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How to get a great pub meal while hibernating

Denis Walter
Article image for How to get a great pub meal while hibernating


Pubs and bars will be among the last places to re-open their doors if health experts have their way.

Australian National University microbiology professor Peter Collignon has told the Sydney Morning Herald that social “intermingling” in pubs meant they would need to stay closed until September.

But that ban won’t stop our city’s publicans from serving hearty take-away and home delivered meals, along with a cheeky beer or wine. Some even pre-mix the cocktails. Here are a few of the best.

273-279 Cecil St, South Melbourne

South Melbourne’s classic gastropub is now a grocer and wine shop, and every Thursday one of Lamaro’s international workers (who are ineligible for Covid-19-related government help) take over the kitchen from the pub’s veteran chef and part-owner Geoff Lindsay (pictured above). They then design special set menus available for pick-up. Place your orders here.

372 Bridge Rd, Richmond

Take-away and frozen heat-at-home meals include comfort food gems like chicken, bacon and leek pot pie with veggies and golden puff pastry⁠, along with all the pub classics. Order online.

333 Barkly St, Footscray

For every $30 spent at The Plough, the pub will donate a meal to healthcare workers at Footscray and Sunshine hospitals. Check out the menu here. Pick-up available on Thursdays and Saturdays 3.30–6pm only. Orders must be placed by 9pm the day before, until sold out.

418 Lygon St, Carlton

Here’s one for the vegetarians, with plenty of gluten-free and vegan options thrown into the mix. Alcohol is also available to pick up, including a growler fill-up service. Open daily from noon-3pm and 6-10pm. Put your orders in online.

370 Rathdowne St, Carlton North

Starting this Saturday from 3pm, the recently renovated Kent will offer great value take-home meals, plus tap beer at $10 for two litres. Bargain.

29 Fitzroy St, St Kilda

Pick up take-home packs of Thai classics like curry, green-papaya salad and caramelised pork hock from the hotel’s front desk. There’s also a selection of wine, beers and cider. Order here or walk in to place an order.

237 Station St, Carlton North

The Brandon is looking after the locals with home delivered meals and booze across the inner north. The wagyu burger is a highlight, with all the good bits and a side of fries. The menu includes kids’ meals.

Basement, 111 Lonsdale St, Melbourne

This French bar is delivering Gaelic goodies across metro Melbourne. Think beef bourguignon and cassoulet, with buttery mash and beans, with your favourite wine, of course. You can also order cute little single-serve bottled cocktails from Margaux’s sister venue The Everleigh. Visit the website to order deliveries from Wednesday to Sunday.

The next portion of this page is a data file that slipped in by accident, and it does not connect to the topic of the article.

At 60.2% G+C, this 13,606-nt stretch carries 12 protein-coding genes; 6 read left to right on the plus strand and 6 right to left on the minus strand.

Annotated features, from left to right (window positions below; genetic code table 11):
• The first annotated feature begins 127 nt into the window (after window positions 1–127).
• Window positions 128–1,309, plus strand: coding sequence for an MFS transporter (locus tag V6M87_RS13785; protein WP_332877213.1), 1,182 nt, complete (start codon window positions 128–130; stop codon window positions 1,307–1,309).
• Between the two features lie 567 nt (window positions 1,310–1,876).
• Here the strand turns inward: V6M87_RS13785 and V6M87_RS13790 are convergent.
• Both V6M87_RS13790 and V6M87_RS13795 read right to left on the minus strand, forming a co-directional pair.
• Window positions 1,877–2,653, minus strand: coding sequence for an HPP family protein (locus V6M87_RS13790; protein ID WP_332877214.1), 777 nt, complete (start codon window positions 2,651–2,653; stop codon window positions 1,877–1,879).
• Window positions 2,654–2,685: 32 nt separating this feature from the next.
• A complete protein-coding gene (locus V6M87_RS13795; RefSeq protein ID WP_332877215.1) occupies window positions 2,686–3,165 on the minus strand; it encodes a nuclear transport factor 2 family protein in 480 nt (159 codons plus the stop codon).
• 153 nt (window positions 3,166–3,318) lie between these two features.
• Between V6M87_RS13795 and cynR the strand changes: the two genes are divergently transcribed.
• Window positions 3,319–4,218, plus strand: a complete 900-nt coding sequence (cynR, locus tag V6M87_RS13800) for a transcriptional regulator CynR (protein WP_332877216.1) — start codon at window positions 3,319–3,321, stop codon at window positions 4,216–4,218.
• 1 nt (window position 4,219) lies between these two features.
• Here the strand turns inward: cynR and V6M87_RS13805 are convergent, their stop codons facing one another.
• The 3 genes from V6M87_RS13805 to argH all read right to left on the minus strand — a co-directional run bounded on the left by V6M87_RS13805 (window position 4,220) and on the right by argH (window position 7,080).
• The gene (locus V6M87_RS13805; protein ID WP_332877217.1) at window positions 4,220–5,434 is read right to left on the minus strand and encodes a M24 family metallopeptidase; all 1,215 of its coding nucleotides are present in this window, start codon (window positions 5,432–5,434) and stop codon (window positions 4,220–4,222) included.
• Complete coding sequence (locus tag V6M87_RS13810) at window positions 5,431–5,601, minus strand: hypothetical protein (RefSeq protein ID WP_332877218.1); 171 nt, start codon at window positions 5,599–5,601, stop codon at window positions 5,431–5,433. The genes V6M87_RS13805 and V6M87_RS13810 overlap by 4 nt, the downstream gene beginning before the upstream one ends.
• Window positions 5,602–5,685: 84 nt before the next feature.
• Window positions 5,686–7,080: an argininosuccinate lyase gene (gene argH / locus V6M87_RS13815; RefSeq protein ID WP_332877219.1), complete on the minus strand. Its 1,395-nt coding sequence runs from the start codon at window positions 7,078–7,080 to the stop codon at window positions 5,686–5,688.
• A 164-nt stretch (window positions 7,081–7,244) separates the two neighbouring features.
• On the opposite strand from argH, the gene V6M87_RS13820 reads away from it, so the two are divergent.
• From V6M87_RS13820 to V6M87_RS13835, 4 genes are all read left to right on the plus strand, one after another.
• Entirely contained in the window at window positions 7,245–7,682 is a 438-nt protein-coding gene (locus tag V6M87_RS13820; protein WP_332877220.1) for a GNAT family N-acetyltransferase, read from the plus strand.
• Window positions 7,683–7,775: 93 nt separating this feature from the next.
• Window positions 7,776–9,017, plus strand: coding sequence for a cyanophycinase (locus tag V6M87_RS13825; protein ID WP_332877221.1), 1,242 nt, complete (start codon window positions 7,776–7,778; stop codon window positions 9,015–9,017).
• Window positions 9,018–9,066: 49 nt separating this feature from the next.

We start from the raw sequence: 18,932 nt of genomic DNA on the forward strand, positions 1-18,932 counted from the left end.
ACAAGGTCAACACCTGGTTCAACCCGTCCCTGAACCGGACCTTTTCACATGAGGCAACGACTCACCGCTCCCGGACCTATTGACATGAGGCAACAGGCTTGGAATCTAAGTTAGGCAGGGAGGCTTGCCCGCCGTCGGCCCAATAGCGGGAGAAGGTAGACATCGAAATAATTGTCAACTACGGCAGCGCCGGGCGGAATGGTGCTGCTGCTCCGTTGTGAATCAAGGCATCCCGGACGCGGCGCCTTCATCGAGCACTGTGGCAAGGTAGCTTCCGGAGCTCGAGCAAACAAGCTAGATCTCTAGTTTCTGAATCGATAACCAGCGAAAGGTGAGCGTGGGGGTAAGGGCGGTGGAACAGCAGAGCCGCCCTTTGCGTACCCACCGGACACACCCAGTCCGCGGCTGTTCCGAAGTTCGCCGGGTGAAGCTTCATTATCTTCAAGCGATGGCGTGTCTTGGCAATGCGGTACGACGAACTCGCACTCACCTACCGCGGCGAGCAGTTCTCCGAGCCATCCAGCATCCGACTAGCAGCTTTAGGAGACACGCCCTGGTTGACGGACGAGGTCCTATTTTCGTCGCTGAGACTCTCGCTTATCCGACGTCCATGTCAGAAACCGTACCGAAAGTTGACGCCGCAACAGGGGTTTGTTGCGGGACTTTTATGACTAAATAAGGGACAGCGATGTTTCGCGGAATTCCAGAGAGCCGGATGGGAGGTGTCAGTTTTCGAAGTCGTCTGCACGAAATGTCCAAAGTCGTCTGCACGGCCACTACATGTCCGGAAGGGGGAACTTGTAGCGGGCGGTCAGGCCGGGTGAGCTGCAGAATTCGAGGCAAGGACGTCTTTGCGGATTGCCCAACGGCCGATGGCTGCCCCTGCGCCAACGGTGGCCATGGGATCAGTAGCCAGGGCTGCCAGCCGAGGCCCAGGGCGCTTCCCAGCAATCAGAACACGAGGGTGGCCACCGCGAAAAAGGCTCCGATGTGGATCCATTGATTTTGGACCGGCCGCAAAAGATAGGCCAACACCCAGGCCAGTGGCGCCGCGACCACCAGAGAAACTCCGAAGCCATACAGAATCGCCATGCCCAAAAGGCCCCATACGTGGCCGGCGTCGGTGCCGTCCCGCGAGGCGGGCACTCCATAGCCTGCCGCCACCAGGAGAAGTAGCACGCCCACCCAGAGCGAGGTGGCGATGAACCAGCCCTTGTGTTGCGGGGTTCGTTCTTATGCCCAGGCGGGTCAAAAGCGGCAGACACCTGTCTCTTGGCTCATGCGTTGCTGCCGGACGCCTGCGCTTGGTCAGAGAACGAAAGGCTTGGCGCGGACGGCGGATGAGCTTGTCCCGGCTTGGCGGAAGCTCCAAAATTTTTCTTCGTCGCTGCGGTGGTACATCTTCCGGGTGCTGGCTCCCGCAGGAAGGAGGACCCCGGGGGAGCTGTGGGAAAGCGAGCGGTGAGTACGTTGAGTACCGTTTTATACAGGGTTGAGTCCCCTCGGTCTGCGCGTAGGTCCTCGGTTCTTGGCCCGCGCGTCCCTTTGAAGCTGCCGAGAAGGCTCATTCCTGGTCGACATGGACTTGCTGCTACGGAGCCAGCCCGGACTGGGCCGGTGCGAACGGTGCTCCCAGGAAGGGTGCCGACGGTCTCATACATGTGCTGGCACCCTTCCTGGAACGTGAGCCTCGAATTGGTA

481 Burwood Rd, Hawthorn

The Hawthorn Hotel has closed until bans are lifted, but is still helping people. With thousands of hospitality workers out of a job, the pub’s kitchen is providing $3 meals to hospo workers. The pub’s owner, the Australian Venue Co, is also providing free meals for any of their staff who are not eligible for government assistance because of their visas.


ANZAC biscuit recipe, courtesy of Melbourne Food and Wine Festival creative director Pat Nourse:

1 cup rolled oats
1 cup desiccated coconut, in shreds or chips
1 cup flour (wholemeal or plain)
1 cup sugar (a brown one for preference; I use demerara)
2 tbsp golden syrup (or honey)
1 tsp bicarbonate of soda
½ cup melted unsalted butter (about 125gm)

1. Preheat the oven to 180°C (or 150°C fan-forced).

2. Combine the oats, coconut, flour and sugar in a mixing bowl.

3. Mix the golden syrup, bicarb and 2 tbsp boiling water in a bowl, stir until the mixture foams, then stir in the melted butter.

4. Stir the syrup and butter mixture into the dry ingredients and mix them together (your hands are good for this). Err on the side of less mixing rather than more – it’s better not to overwork it. Taste, and add a pinch of salt if it needs it.

5. Place spoonfuls of the mixture on lightly floured trays, leaving plenty of room (at least 6cm) for them to spread.

6. Bake until they’re dark golden, starting to check around the 10-minute mark. (If you want both trays to bake evenly, swap them in the oven halfway through baking.) Let them cool on the trays; they’re soft straight from the oven but they get crisper as they cool. They’ll keep for about a week in an airtight container.

Denis Walter